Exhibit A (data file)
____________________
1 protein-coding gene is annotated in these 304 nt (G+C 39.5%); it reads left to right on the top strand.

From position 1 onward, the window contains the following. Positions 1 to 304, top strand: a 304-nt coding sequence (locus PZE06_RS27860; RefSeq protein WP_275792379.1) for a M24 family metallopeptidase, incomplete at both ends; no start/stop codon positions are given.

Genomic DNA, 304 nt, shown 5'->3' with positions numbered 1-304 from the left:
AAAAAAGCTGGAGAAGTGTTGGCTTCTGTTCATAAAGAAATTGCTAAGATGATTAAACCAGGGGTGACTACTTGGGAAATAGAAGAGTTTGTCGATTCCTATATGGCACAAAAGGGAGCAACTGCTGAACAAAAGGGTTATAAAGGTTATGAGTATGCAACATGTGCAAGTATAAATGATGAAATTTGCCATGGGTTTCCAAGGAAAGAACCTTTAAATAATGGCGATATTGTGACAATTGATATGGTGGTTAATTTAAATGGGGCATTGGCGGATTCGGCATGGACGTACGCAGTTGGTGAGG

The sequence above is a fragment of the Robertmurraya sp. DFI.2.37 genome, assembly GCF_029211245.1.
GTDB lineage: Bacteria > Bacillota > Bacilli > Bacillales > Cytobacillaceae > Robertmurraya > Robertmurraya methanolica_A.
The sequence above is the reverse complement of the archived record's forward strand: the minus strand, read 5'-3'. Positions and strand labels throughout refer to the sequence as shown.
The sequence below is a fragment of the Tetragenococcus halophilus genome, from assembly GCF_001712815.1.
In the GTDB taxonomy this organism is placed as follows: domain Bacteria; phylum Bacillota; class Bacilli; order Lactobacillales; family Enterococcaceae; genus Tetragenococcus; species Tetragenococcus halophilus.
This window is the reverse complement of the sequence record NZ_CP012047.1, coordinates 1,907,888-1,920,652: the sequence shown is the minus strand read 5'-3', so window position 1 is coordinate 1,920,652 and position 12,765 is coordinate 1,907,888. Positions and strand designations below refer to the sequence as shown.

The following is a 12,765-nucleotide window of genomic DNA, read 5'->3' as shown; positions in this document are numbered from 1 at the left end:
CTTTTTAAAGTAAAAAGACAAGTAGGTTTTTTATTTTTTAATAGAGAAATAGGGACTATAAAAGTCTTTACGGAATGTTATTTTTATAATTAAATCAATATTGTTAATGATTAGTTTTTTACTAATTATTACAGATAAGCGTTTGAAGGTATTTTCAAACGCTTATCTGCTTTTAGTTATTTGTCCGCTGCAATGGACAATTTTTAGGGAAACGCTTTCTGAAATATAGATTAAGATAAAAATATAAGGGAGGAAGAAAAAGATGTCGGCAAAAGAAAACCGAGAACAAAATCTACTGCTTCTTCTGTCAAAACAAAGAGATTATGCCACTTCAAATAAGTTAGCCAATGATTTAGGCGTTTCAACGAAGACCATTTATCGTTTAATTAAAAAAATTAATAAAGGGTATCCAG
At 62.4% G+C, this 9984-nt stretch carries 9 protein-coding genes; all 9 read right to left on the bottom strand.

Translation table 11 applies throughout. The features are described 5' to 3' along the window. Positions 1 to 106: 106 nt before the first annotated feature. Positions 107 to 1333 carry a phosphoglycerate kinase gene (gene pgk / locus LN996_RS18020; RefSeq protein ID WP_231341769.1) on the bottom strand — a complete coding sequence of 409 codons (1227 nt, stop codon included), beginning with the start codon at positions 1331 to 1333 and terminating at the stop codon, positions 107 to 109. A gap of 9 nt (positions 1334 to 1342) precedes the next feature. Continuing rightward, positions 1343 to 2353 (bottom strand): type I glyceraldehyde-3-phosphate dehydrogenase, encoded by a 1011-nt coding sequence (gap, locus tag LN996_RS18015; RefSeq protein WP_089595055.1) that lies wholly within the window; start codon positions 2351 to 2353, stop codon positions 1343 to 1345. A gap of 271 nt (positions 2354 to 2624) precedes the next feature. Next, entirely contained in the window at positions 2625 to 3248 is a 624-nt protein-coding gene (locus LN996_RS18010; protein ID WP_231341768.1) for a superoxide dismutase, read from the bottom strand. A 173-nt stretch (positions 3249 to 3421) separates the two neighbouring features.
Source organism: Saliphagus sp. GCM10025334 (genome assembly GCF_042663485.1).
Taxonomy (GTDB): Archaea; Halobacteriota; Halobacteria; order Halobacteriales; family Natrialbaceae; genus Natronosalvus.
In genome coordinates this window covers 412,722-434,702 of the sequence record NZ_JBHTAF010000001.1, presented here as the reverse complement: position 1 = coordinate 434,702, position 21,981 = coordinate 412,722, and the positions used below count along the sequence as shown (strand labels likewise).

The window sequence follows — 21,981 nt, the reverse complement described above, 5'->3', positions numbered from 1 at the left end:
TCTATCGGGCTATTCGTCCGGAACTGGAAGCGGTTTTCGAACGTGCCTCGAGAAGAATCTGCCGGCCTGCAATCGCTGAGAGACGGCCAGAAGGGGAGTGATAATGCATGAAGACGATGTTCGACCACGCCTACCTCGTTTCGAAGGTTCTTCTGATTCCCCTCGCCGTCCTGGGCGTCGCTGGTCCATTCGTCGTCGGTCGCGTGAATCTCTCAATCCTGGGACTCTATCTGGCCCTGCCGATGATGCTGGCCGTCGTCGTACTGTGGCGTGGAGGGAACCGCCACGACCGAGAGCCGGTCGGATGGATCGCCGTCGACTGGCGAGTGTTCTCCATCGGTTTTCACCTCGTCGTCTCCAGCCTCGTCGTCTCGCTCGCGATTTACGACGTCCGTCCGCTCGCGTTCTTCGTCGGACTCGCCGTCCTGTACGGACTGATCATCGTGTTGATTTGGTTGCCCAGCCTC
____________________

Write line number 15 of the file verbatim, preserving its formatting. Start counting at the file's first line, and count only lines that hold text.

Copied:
Source organism: Saliphagus sp. GCM10025334 (genome assembly GCF_042663485.1).